1. The November Project (Free buddy workout movement)
Grassroots at its finest. After two former college rowing buddies met up and recalled the yesteryears of early morning workouts. They each promised to get the other out of bed starting November 1st several years later an exercise movement was born.
The aim of the November Project is to encourage participates to get out of bed and exercise in the early mornings of the cold winter months. Spreading from Boston where the two former rowers lived to over 15 cities, this voluntary free workout program continues to gain followers and new locations. New York City is the next to be launched. To stay in touch with when a November Project will get underway in the Big Apple, stay tuned to the group’s Twitter feed -- @Nov_Project
2. Bklyn Beast
Brklyn Beast is the first indoor Parkour gym. I wrote about the new fitness routine (some would call an art form) of Parkour back in May of last year. Parkour is an outdoor workout for individuals who are tasked to move from Point A to Point B in the most efficient manner within a cityscape. The key to the fun is to use whatever means possible – subway stairs, park benches, building walls, and park trees. Now that large scale outdoor Parkour course has been brought indoors at Bklyn Beast.
Bklyn Beast is a huge space with bars, walls, platforms, and other common city obstacles. Parkour participants use backflips, wall climbing, and other crazy moves to navigate through the course. The gym also offers street style dance classes and other forms of exercise that fit into the Parkour mindset.
3. Aqua Studio (underwater cycling)
A great workout for descendants of the Lost City of Atlantis and from all accounts it is killer! With a focus on low impact exercise, these submerged bikes provide an intense workout that will build strong legs and super gluts. The classes are divided into speed and cardio fitness, strength and power, or restoration. The Aqua Studio features sessions in their candlelit pool and their space offers high-end amenities. Currently classes are only available in Tribeca, but this exercise fad that began in Europe is likely to continue to spread. Price point: $34 per class, plus rental fee of $2 for special underwater biking footwear.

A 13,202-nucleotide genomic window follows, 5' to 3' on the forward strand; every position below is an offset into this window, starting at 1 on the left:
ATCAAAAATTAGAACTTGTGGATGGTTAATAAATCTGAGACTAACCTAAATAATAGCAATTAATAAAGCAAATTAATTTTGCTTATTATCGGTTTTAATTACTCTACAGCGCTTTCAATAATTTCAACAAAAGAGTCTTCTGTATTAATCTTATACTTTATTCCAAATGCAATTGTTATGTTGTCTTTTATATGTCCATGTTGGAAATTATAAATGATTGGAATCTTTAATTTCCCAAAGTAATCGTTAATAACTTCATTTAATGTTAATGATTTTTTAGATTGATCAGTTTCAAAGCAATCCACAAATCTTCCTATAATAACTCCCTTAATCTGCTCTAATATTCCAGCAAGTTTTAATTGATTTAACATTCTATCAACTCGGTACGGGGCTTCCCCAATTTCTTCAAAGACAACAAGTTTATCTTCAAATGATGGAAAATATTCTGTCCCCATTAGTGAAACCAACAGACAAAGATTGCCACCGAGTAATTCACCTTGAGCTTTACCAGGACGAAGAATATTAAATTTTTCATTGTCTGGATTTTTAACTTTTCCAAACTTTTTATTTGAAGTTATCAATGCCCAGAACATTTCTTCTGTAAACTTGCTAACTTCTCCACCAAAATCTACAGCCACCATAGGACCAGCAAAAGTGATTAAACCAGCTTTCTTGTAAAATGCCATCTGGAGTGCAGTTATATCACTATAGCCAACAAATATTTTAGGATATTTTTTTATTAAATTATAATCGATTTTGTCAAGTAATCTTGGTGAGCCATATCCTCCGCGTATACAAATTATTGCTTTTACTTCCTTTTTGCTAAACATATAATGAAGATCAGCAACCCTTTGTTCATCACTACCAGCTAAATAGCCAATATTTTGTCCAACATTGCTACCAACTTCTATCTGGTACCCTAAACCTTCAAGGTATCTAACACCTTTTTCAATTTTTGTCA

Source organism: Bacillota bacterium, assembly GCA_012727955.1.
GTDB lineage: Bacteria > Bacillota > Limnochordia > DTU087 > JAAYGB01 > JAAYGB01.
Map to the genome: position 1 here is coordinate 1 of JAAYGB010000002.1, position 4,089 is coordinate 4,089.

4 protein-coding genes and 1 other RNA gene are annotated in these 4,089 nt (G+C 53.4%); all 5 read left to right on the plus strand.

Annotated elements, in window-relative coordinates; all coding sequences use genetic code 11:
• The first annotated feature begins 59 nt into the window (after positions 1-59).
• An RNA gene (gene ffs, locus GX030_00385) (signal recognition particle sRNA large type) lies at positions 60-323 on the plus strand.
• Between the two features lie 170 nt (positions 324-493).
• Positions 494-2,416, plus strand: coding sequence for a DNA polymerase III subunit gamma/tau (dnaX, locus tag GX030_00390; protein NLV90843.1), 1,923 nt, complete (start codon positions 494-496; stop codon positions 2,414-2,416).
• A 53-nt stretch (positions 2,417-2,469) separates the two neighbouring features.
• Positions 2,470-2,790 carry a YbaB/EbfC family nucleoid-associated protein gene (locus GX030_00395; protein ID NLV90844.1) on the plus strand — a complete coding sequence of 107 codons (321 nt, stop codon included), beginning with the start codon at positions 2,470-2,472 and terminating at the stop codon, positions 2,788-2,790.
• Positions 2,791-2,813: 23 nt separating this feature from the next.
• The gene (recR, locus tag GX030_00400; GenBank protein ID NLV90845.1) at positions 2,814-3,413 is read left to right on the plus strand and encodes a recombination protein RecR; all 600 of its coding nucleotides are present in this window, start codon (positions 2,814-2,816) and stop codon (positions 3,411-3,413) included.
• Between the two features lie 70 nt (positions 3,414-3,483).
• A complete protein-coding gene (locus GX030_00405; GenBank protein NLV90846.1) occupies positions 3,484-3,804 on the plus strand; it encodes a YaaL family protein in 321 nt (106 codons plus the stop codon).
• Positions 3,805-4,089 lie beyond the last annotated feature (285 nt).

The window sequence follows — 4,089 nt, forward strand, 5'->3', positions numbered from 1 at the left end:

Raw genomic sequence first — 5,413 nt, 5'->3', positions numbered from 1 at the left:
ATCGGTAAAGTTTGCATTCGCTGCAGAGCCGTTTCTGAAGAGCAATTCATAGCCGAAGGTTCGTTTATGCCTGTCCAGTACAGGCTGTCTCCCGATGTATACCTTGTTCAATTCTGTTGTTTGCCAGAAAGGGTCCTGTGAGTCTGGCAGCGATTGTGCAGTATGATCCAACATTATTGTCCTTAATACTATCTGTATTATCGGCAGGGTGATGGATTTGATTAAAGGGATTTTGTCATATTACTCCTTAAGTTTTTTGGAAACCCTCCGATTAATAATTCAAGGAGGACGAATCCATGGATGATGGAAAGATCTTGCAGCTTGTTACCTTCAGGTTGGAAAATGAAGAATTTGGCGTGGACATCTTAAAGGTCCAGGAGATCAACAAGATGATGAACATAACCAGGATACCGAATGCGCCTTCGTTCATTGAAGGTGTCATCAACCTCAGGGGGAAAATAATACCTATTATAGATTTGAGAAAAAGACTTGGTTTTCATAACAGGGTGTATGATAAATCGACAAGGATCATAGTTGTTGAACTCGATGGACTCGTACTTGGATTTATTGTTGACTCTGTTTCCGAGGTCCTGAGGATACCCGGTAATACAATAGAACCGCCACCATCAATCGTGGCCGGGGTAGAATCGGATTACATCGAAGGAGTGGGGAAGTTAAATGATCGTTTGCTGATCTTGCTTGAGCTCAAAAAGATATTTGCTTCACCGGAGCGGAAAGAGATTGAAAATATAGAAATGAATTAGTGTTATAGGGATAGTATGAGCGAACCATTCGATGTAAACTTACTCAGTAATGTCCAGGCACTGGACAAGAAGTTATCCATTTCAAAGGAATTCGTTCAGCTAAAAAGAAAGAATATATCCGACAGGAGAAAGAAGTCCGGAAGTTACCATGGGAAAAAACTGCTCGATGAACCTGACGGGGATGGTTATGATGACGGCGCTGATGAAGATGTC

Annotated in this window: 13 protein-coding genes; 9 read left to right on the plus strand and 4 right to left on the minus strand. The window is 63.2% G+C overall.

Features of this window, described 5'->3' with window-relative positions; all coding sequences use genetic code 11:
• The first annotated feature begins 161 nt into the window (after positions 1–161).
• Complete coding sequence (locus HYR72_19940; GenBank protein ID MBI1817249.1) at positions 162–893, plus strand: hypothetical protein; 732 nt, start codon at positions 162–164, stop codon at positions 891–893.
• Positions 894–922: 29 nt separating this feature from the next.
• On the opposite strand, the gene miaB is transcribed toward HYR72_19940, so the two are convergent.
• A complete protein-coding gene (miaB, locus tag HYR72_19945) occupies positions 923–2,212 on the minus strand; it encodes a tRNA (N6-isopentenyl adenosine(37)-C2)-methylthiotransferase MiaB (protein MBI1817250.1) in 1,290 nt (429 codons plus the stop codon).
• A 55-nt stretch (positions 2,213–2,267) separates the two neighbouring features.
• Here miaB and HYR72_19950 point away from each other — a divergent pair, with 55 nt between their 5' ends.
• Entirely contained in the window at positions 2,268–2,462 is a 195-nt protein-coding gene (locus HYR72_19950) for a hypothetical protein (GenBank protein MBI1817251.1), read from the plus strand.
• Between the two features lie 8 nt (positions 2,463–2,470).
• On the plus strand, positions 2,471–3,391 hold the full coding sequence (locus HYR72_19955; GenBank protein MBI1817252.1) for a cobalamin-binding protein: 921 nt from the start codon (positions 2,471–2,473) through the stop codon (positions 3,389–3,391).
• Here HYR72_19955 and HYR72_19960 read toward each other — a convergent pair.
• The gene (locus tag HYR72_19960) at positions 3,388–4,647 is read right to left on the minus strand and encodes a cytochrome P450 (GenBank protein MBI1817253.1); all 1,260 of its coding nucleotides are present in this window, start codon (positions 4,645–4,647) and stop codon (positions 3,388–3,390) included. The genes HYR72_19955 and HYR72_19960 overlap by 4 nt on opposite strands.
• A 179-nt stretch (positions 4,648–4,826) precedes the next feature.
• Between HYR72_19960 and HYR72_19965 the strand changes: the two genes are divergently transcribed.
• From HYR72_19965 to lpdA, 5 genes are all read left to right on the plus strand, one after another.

4. AIR Aerial Fitness (Suspension Training)
So the last one was biking underwater, this fitness fad is workouts in the air. Yes, “suspension training” is an entire exercise class that takes place in the air via suspended hammock equipment. This definitely isn’t a muscle head type of workout, but it definitely requires coordination and stamina. Suspension training is a combination of Pilates, dance, and yoga.
Using the body’s own weight, the participant uses the hammock device to perform routines that are essentially resistance exercises and deep stretching. Suspended in air can be a unique experience that most often illicit childlike giggles and large smiles. A fun workout that will seem part circus routine with a dash of hardcore calisthenics. No plans for a NYC location, but stay tuned, it could be the next fitness trend that your friends will be clamoring to join.
5. Pound (Drumming workouts)
Frustrated musicians and wanna be rock stars will flock to this unique work out. This drumming-based exercise routine is all cardio and set to music with a beat. During a session, drummers beat out 15,000 reps on their appointment drum. The drumsticks are weighted and are called Ripstix®. The goal of Pound is to burn calories, but also to lower stress levels and boost brain power -- backed by science according to Pound staff. Currently there are Pound classes throughout the U.S. A quick glance of the Pound website shows classes throughout the New York City tri-state region. Check with your closest venue for pricing details.
6. Fitwall (Off the ground fitness)
Currently a La Jolla, CA based fitness fad, the Fitwall is a 40 minute low impact workout that requires “Fitwallers” to be attached to a fitness wall to perform exercises like squats, ab pulls, hops, leg swings, pull-ups, and jumps. All of these are done “off the ground” and are focused on developing flexibility, cardio, and strength.
Participants are hooked up to a heart monitor and an iPad during the routine. They are constantly apprised of their “F Factor” so that they know if they are working hard enough and as hard as the other members of the class. The F Factor is determined by a combination of sex, age, weight, height, basic heart rate and fitness level. Plans include opening new Fitwall gyms in the Bay area and New York in 2014.
– Kevin Feather